Jodhpur: "The Blue City"

Jodhpur, Rajasthan

India
February 28, 2007

Dear Family and Friends,

Jodhpur is blue. Yes, blue.

I am sitting astride the barrel of the cannon, ten feet long, perched on the muscular ramparts of Mehrangarh Fort. From here, 125m (410 ft) above the desert, the roofs of Brahmapuri village are a "washed blue." [*]

The bastioned walls, parts of which are hewn out of the rock itself, are in places 24m (79 ft) thick and 40m (131 ft) high. The red, shear sandstone walls, the broad, bare stone walkways and the menacing steel artillery are all in sharp contrast to the princely weaponry, ornate furnishings, and delicate artwork of the palaces and apartments that lie protected behind these towering walls of the five hundred year old fort.

The Phool Mahal is the most opulent chamber, richly gilded and painted.

The Takhat Mahal is an exuberantly painted room with a high wooden ceiling. It was the favorite retreat of Maharaja Takhat Singh who over his thirty year reign had thirty queens and numerous concubines. The Takhat Mahal is a huge and visually stimulating chamber.

The Moti Mahal was the Hall of Private Audience. Its ceiling is decorated with mirrors and golf leaf, and crushed seashells were mixed with plaster to give its walls a lustrous sheen.

The Sileh Khana's exceptional collection of weapons includes damascened Mughal daggers, gem-studded shields, and special armor for war elephants. I must admit a certain fascination with the group of elegant daggers and swords in the glass display cases.

The Mehrangarh Fort is really a museum. It is regarded as the best of the palace museums in Rajasthan as it displays a vivid portrait of royal life and culture of the region. The collection includes a golden throne, a marble throne, fine miniature paintings of the shahs riding camels or playing polo, traditional costumes, gilded palanquins, and silver howdahs.

My favorite room is the Jhanki Mahal or "Peeping Palace," so called because the women of the royal zenana (harem) could peep through its lattice stone screens to observe the ceremonies and festivities and in the courtyards below. The room now has a collection of royal cradles fit for a princess or a prince, or princesses and princes. After all, one Nineteenth Century Shah did have thirty wives, et al.

From the high walls of this castle I can zoom in on two dramatic buildings far out in the red brown desert. Each one sits in its own oasis, surrounded by large green trees. One is the creamy pink sandstone Umaid Bhavan Palace. The second is the white marble Jaswant Thada.

"The immense Umaid Palace is a prime example of princely India's opulence. Commissioned by Maharaja Umaid Singh as a public works project during a severe drought, its 347 rooms include eight dining halls, two theaters, a ballroom, several reception halls, and a vast underground swimming pool. Begun in 1929, it took three thousand men fifteen years to complete."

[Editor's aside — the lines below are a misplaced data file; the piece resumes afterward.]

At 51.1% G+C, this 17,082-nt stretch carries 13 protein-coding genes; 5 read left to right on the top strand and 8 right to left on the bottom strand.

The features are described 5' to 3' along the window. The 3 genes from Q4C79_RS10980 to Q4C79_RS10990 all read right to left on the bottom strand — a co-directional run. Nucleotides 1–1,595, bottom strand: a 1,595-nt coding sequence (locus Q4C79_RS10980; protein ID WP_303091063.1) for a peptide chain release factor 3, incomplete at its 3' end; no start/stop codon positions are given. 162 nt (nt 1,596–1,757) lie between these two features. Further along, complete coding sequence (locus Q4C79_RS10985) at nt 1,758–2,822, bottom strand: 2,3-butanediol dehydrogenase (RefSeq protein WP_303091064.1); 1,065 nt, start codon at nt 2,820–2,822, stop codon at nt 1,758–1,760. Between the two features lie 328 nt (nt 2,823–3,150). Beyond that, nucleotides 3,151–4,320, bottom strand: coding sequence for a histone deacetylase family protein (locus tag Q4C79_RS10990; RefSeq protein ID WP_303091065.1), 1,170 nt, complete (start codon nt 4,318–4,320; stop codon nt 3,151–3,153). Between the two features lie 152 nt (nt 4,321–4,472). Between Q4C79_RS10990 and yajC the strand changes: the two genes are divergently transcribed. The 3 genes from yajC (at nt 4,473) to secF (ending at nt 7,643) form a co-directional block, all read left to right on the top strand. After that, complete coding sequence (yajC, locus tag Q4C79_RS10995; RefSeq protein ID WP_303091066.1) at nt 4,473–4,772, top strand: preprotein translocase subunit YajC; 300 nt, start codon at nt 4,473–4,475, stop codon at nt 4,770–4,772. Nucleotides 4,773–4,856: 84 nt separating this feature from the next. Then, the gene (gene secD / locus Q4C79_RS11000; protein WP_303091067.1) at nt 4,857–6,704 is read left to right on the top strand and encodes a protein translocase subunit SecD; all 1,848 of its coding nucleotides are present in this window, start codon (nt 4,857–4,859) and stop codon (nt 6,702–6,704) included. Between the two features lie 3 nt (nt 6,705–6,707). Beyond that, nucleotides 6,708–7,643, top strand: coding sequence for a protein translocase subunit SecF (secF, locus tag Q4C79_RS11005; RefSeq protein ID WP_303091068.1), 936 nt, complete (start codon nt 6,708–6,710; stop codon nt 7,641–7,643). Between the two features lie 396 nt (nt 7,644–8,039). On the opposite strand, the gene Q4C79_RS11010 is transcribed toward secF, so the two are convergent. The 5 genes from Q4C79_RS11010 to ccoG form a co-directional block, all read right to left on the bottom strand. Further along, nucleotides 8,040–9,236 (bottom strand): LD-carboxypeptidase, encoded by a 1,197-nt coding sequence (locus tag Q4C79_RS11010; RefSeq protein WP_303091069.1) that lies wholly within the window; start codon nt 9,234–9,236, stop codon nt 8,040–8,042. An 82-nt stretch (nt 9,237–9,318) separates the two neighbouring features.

The Maharaja's grandson still lives in a section of the palace. The rest has been turned into a luxury hotel. The busy museum has an impressive collection of decorated weapons, paintings, furniture and porcelain." The oddly shaped clocks are my favorites.

And speaking of time, why is everyone in such a rush to go from city to city to see only the "major" attractions? If you go to New York, would you visit the Empire State Building and the Metropolitan Museum of Art, but miss the United Nations and The Guggenheim? If you go to Washington, would you visit the Lincoln Memorial but miss the Jefferson Memorial? So why do visitors who travel thousands of miles to Rajasthan miss a site like the Jaswant Thada?

So once again, I am alone at another peaceful and extraordinary monument that obviously was designed and built by a genius. Jaswant Thada is a milky marble memorial to Maharaja Jaswant Singh II who reigned from 1878 to 1895. The brilliant architecture, whimsical cupolas, fine marble lattice work, assorted cenotaphs and relaxing gardens are a bright and elegant tribute to a ruler whose innovative irrigation schemes brought water and prosperity to this parched region.

This sparkling Memorial, the majestic Mehrangarh Fort, and the enormous Umaid Palace are the proper final stops on my tour of the Three Desert Kingdoms. These Jodhpur treasures are an eloquent summary of Rajasthan art, architecture and the royal life here in western India.

And although I am taking my time in this area, I still feel rushed. Despite my best efforts there are more treasures here to unearth.

But, my itinerary and schedule are not as flexible as I would like, so I must move on, and travel over the mountains to Rajasthan's green and temperate zone.

See you at the mountain lake. Lake Pichola.

Jan

 

[*]India. Eyewitness Travel Guides. DK. London. 2005. (One of a series of "Eyewitness Travel Guides" published by DK. www.dk.com. This Guidebook is filled with 2400 photographs, illustrations and maps, cutaways and floor plans of all the major sights. I recommend this series of guides as a first class supplement to other more traditional guidebooks.)

I know what you are thinking, "Jan, please give us a break: "Bastion? Damascened? Palanquin? Howdah? Cenotaph?? OK. OK. I will give you a break. www.thefreedictionary.com

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